12:50 p.m.

President, Air North

Joseph Sparling

We did for a number of years, pre-COVID, operate seasonal service three times a week from Whitehorse, Yellowknife and Ottawa. We observed that a significant number of our passengers were actually travelling beyond Ottawa, so the Toronto service was simply replacing two Ottawa stops a week with two Toronto stops. It's not growth or expansion on our part at all. It's simply trying to get back to what we were doing pre-COVID and trying to provide the north with seamless and easy access to major centres in the south, and conversely to provide travellers in the south with easy and seamless access to the north.

You mentioned cost. Toronto and Ottawa are now our highest fuel-cost environments, and it's just an idiosyncrasy of the system, but fuel is cheaper in Whitehorse now, if you can believe it, than it is in Ottawa and Toronto. I just wanted to make that point about cost. It's ironic.

12:50 p.m.

Conservative

Melissa Lantsman Conservative Thornhill, ON

Thank you. I don't think it's ironic. I think it's very purposeful, unfortunately.

I want to go back to the Canadian Airports Council. We have a user-pay model, where the government takes taxes, the large airports don't get much of that back and you can't access the debt market for growth.

Given that you said that the 1993 model works and that you would choose it again, would you not want to access some of the private capital to do what you want to do and actually be accountable to investors? I want to get a flavour of what the Canadian Airports Council would think about a suggestion like that.

12:50 p.m.

Liberal

The Chair Liberal Peter Schiefke

Unfortunately, that is a very pertinent question, Ms. Lantsman, but you're out of time.

I do invite Ms. Pasher, however, once again to submit her response via brief or via email.

Last for today, we have Ms. Koutrakis.

Ms. Koutrakis, the floor is yours. You have five minutes.

12:50 p.m.

Liberal

Annie Koutrakis Liberal Vimy, QC

Thank you, Mr. Chair.

My question goes again to Ms. Pasher, Mr. Guy and Mr. Norejko. Please keep your responses short because I have several questions.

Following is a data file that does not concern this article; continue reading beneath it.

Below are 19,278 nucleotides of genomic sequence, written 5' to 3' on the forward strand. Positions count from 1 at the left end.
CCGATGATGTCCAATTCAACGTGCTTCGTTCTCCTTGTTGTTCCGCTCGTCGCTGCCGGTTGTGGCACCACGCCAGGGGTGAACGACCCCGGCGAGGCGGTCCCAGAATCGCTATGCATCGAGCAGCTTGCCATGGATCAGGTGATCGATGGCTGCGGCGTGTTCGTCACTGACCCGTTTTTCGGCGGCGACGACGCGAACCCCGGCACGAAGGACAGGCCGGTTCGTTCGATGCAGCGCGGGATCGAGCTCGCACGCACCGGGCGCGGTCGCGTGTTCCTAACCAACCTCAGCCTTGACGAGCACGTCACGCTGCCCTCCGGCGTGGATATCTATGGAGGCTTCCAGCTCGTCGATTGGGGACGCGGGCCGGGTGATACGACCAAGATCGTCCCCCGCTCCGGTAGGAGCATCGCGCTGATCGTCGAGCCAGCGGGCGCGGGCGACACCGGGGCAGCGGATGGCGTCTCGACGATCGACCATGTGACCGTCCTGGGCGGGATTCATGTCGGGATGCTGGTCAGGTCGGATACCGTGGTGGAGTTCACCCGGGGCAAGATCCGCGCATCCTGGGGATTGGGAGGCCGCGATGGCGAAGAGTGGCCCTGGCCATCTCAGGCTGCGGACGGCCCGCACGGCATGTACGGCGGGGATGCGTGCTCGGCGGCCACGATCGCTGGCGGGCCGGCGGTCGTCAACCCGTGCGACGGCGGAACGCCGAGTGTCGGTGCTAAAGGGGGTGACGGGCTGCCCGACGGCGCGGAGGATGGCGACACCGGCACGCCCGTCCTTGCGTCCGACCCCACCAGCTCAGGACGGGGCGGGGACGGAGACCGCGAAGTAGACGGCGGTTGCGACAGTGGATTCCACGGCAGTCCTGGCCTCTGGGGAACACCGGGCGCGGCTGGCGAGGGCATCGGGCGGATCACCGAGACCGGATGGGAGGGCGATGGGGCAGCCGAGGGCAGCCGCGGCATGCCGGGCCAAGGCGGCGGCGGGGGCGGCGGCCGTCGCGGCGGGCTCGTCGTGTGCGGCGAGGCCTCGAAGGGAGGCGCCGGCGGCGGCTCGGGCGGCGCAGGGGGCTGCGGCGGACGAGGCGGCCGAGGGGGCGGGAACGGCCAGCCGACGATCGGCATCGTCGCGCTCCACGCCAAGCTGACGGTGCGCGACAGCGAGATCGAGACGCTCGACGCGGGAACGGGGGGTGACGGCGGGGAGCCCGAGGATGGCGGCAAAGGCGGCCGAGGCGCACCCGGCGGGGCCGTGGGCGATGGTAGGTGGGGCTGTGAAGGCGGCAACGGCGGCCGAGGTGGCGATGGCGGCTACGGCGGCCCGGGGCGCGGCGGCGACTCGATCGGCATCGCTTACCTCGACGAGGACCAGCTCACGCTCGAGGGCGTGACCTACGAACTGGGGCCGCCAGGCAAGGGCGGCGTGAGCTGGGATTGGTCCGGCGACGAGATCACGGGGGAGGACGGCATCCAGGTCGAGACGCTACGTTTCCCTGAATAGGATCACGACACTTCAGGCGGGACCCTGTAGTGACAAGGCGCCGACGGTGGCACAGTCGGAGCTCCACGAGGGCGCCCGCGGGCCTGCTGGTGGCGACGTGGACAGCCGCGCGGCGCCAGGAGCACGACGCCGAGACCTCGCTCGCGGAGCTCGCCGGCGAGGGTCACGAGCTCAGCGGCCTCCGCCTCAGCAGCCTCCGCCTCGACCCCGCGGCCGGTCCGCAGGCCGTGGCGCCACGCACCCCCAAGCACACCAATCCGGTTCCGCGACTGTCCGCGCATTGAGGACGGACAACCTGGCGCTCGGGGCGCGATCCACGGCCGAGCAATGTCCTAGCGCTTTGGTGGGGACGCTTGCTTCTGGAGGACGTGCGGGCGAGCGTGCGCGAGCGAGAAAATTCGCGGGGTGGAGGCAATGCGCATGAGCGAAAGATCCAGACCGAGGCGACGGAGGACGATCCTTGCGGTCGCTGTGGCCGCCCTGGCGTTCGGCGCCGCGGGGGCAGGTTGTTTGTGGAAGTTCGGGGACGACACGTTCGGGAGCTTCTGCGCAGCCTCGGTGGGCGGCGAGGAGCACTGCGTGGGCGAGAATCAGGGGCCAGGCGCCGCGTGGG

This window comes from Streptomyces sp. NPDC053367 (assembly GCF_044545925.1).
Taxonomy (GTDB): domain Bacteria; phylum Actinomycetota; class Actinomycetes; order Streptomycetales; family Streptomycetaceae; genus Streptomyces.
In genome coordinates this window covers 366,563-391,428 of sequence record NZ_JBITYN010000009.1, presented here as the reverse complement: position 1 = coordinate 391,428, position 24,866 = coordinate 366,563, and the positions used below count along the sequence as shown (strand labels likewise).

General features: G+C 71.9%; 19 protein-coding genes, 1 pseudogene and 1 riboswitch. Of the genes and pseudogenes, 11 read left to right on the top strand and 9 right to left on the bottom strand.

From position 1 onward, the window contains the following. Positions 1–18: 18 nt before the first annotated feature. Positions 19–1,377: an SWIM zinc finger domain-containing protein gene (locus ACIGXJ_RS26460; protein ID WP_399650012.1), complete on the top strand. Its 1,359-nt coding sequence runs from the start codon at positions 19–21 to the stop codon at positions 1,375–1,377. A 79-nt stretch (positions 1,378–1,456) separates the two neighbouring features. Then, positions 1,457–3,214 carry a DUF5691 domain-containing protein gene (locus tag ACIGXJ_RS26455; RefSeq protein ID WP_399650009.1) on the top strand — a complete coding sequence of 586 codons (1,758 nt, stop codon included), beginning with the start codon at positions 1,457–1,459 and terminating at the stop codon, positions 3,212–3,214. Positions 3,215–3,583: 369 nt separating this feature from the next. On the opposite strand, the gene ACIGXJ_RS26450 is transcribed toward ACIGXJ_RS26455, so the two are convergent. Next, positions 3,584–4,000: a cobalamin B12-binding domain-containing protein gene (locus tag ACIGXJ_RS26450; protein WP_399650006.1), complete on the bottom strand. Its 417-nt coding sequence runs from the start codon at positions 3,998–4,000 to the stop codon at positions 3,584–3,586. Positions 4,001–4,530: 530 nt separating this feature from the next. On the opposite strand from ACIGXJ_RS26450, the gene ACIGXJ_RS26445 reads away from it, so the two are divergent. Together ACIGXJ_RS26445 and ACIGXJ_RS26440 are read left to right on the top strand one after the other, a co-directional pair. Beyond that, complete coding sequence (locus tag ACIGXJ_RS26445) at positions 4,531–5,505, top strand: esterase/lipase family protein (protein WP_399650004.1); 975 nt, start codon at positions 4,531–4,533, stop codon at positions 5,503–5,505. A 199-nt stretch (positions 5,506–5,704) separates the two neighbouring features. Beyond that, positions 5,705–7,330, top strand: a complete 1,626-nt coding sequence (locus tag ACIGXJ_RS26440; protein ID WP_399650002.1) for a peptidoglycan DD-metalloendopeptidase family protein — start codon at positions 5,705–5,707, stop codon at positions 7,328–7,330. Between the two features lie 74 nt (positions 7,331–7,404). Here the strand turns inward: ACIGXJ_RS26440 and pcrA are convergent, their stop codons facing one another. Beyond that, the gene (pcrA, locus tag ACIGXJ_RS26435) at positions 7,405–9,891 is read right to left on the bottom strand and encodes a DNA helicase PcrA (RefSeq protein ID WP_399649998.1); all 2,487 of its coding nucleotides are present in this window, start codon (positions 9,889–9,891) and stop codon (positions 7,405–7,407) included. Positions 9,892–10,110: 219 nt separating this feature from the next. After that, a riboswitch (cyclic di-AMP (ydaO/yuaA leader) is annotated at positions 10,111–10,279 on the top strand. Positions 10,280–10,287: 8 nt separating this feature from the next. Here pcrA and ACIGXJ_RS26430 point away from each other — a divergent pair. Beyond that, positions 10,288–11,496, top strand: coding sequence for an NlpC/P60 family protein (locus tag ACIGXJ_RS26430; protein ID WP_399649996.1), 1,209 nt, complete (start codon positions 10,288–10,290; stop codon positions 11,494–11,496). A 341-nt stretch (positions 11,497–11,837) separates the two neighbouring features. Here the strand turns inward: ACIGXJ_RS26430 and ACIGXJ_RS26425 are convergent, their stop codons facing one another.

I understand that part of the reason we are seeing labour shortages at CATSA is that airport authorities are now hiring former CATSA employees to fill other jobs, such as baggage handlers. Is this true?

12:55 p.m.

Interim President, Canadian Airports Council

Monette Pasher

An airport ecosystem is quite complex. Airports don't actually hire ground crew. That is done by the airlines, but there are a number of vendors throughout the airport, a number of companies and people from Nav Canada and government agencies, and a RAIC, which is your authority to get through to the secure area, is certainly a hot commodity these days. A challenge across our airport ecosystem is that people within that ecosystem who have RAICs are sometimes moving from company to company within the airport.

12:55 p.m.

Liberal

Annie Koutrakis Liberal Vimy, QC

I think I'll go on to my next question because I think it's pertinent to this study.

Some have suggested that waste-water testing of the general Canadian population is efficient and that it's therefore unnecessary to continue doing randomized testing at our airports. However, if we really studied this...and there have been expert reports out there saying that off-site testing from airports does not allow us to identify variants coming in through airports or to trace back where they came from.

Keeping that in mind, if you were the federal government and you were hearing health experts giving you different advice, would you disregard that advice of public health officials if they counselled you to maintain random testing of air travellers?

May 16th, 2022 / 12:55 p.m.

Interim President, Canadian Airports Council

Monette Pasher

I'm certainly not a health expert. I would stress that we should look to review all regulations that were brought in during the pandemic to better understand what's still needed.

We're seeing countries like the U.K. move to other models. We're not seeing testing like this in many countries other than some in Asia, so why are we keeping these measures in Canada? Our airports are good partners. We will stand down and quickly stand back up testing if a new variant emerges and it's needed. I think when we look at the lessons learned from our sector, all of these border measures have really only slowed COVID down by a matter of days before it came into our communities. If we were to look at testing within the community, would we not have the same intelligence?

That's more of a question back, but I think those are some of the things we're thinking about, and we're looking at what other places are doing.

12:55 p.m.

Liberal

Annie Koutrakis Liberal Vimy, QC

Mr. Norejko.